I don't think there is a correct generic answer to your question.
But if using PSoS or WebDirect heavily you are almost certainly going to want more cores on your server. Even there, the nature of the operations being done can change what is optimal. The FMS script engine, for instance, seems to make good use of additional cores unless doing things like a Find, which tend to get stuck in the main FMS database engine process. Somewhat oddly, to my mind, FM SQL expressions seem to mostly exercise the associated script engine process.
Flip side is, if most of your CPU bound activity is locked into the core DB engine, then what you really want is that core to be running as fast as possible. This probably has the closest comparison to the FMP client situation, but must admit I've never looked too closely at how well FMP utilizes multiple cores. WebDirect can also hit the client's CPU fairly heavily too.
What's more, many database operations may be disk bound anyway, so for those it is really the disk speed that is your priority.
That probably only begins to touch all the nuances of this.
Yes, I concur with what all you say and is also my general knowledge of the situation.
One thing of note about the Mac Pro is its use of ePCI flash memory and that may have an important result on performance than the type of cpu. That is one real plus to a Mac Pro!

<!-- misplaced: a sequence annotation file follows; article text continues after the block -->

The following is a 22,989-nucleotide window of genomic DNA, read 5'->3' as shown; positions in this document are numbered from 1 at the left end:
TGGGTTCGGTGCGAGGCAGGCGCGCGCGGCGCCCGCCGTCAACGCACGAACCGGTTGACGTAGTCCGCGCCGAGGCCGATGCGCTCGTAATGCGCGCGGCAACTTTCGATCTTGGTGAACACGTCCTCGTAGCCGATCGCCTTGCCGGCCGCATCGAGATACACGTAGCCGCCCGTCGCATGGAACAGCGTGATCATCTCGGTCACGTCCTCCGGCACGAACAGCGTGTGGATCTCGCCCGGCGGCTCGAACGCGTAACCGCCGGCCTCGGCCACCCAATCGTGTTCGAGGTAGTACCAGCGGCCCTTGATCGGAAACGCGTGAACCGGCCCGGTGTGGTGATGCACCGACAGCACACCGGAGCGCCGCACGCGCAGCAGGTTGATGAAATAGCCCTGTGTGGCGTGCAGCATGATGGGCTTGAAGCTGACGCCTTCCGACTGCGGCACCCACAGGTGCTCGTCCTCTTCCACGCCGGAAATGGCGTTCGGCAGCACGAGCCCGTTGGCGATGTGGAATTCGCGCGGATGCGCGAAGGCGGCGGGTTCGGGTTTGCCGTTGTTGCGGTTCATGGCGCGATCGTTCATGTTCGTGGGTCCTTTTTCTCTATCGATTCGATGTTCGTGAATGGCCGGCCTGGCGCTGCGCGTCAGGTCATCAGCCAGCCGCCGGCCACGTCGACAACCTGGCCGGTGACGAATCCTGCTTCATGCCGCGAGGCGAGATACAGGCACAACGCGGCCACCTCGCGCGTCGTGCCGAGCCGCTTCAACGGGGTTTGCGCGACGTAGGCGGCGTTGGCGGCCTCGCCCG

FileMaker Server can spread threads across multiple cores. But a connected user cannot use more than one core of the server at time (e.g., core bound). So a server with many cores will better serve a lot of FileMaker clients than any really fast individual core server. FileMaker Server is advanced in being able to take advantage of multiple cores for multiple users, but it is a really large programming step to go the next step where an individual process can be threaded across multiple cores and it really is past the target audience that FileMaker goes after for now.
The Mac Pro may be a better machine in that I want my machine to be a development machine with server on it (both FMS and FMPA), but the new really fast iMac 5K with i7 turbo probably would be faster on any individual process. But it sure would be fun to see a comparison with actual numbers doing a large cross section of functions.
I would assume that the Xeon is faster... but also... a major issue is the bus, memory and drives that feed the cores.
I always find that the Drive speed and bus speed tend to trump the CPU.
You should see some of the most amazing i7's.... doing nothing... waiting for a 7200 RPM drive... to do its work. LOL.
Your question is a good one. Frankly... I had this question in the past...and i had to write little FileMaker Template that would beat up on the client.... with a timer... and then chart the results.